Oswald Spengler’s Decline of the West: The 100th Anniversary Update

Over on the Archdruid Report a busy-sounding person asked John Michael Greer to just send him a list of predictions, presumably so the commentator could check them off as the years go by. I suppose you could do this, but it misses the point of describing a historical trend; the narrative is essentially poetic, and you can either grasp some deeper layers of the poetry or you can’t; furthermore the layers you see might be invisible to the author. I think such a list would be of no value at all for Greer, since most of his historical writing took place in the past five years and most of what he talks about has yet to come, but we can get some value from writing up a list of the predictions made by his predecessor, Oswald Spengler. We now have about a century of difference between Spengler and us and can judge the accuracy of many of his statements.

So, I have attempted a 100th anniversary update to Spengler, maybe not quite in the same vein that caused people to write 20th and 30th anniversary updates to The Limits to Growth (“We’re still telling you so, and in 30 more years we’ll say we told you so”), but at least in the same great Western conceit that theories should make testable predictions. It became obvious while attempting this task that Spengler’s claims could not be written in checkbox form, and that if I quoted the entire supporting argument found in the text, this post would be book-length in short order. I have therefore paraphrased Spengler. Let us hope that it does not have to happen again.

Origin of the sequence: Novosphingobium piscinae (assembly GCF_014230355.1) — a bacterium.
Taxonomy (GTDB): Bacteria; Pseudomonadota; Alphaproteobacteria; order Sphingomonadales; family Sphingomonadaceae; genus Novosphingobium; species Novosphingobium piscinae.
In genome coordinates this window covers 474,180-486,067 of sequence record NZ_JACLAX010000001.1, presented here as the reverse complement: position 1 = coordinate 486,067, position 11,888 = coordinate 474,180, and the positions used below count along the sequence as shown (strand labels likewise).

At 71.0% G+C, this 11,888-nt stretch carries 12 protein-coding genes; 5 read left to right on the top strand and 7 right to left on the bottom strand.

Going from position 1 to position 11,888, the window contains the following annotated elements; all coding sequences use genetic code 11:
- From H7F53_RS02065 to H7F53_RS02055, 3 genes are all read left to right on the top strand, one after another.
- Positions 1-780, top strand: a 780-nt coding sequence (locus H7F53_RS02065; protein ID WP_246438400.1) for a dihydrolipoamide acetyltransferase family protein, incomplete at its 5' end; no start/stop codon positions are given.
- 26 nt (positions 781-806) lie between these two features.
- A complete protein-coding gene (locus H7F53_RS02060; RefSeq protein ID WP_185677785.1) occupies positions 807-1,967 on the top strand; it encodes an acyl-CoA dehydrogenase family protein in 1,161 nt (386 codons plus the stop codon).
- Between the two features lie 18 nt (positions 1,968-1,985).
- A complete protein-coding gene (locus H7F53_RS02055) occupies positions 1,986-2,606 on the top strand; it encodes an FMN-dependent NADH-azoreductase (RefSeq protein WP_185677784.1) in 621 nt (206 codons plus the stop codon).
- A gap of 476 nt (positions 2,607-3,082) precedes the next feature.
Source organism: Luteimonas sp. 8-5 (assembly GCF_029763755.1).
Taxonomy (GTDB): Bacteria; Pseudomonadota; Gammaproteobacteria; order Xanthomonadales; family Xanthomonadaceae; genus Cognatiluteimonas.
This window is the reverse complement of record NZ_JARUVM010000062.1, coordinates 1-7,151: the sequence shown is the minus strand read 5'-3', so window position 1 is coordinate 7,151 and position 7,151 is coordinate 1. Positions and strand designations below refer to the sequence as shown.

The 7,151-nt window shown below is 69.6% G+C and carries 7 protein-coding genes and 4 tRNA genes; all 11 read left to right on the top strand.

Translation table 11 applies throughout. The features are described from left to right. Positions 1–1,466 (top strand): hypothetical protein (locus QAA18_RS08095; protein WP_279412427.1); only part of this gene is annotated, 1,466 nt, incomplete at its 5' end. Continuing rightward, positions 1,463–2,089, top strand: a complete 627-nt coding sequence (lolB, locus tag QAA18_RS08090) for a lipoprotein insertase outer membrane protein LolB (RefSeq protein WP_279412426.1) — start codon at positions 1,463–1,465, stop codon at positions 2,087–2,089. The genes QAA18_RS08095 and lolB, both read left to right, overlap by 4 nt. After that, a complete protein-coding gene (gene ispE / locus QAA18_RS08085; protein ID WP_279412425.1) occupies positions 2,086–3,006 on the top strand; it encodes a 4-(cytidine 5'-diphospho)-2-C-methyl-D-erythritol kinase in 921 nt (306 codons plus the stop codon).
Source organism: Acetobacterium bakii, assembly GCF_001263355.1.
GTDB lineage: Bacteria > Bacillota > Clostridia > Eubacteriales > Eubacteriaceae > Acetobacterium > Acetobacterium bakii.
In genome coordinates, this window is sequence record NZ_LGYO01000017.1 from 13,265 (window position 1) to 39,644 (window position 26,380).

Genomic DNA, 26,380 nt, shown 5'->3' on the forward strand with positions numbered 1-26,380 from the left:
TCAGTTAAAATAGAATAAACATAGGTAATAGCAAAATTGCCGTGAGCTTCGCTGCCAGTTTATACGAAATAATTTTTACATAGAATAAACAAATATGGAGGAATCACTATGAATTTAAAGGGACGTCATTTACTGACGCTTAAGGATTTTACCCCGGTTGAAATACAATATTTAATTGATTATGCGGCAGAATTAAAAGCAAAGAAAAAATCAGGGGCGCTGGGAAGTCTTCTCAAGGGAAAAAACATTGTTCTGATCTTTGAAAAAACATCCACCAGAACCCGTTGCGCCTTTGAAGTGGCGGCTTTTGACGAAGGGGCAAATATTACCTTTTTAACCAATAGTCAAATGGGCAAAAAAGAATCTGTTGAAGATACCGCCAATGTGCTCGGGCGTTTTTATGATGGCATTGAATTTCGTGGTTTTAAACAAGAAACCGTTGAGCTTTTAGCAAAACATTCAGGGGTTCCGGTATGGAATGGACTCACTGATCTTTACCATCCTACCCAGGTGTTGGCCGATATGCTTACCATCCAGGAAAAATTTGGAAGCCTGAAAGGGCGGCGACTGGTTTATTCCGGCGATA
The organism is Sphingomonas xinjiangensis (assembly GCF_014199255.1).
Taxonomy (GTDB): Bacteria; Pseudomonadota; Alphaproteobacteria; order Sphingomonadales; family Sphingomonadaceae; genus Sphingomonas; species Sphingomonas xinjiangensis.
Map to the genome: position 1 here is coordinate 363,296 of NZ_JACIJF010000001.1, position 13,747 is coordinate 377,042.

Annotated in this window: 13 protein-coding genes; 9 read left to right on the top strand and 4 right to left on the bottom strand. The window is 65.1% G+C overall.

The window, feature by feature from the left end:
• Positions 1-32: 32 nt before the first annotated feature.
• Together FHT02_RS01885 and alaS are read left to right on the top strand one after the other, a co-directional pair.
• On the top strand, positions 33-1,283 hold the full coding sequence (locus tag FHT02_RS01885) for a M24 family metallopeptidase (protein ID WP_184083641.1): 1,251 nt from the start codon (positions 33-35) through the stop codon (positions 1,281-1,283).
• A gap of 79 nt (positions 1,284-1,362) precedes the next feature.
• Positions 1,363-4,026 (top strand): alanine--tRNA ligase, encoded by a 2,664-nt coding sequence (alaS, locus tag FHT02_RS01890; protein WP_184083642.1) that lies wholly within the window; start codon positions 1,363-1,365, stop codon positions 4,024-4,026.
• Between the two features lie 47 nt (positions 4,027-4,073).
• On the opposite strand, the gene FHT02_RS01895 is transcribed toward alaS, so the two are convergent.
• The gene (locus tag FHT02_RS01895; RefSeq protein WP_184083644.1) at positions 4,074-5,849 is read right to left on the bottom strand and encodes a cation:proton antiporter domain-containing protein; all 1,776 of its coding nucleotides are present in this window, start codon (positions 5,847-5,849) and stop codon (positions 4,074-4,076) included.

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Posted: October 23rd, 2014 | History 4 Comments »

Why were the common people called “black heads”?

In 221 BC the First Emperor renamed the Chinese common people to 黔首 “black-headed ones”. Why was this?

Chinese, Japanese, English, and French language sources were surveyed.

  • Baidu Baike: The First Emperor declared an “age of water”. Water is associated with the color black, so the common people were wearing black headscarves.
  • René Guénon: Black is associated with “anonymity”, but also with the Center and stillness, i.e. the “Middle Country”, and therefore with the purity of the “non-manifested”. (Note: Guénon was laboring under the false impression that it was the entire people, not the common folk, who were called “black heads”. Black is associated with north in China.) [source: Symbols of Sa. Sc.]
  • Wu Kun (吳崐, 1552-1620): The hair of the common people was black.[source: 黄帝内经素问吴注]
  • E.S.B.: Perhaps the hair of the nobility was not black.
  • Daijisen: Because they didn’t have any hats.

Posted: September 10th, 2013 | History 8 Comments »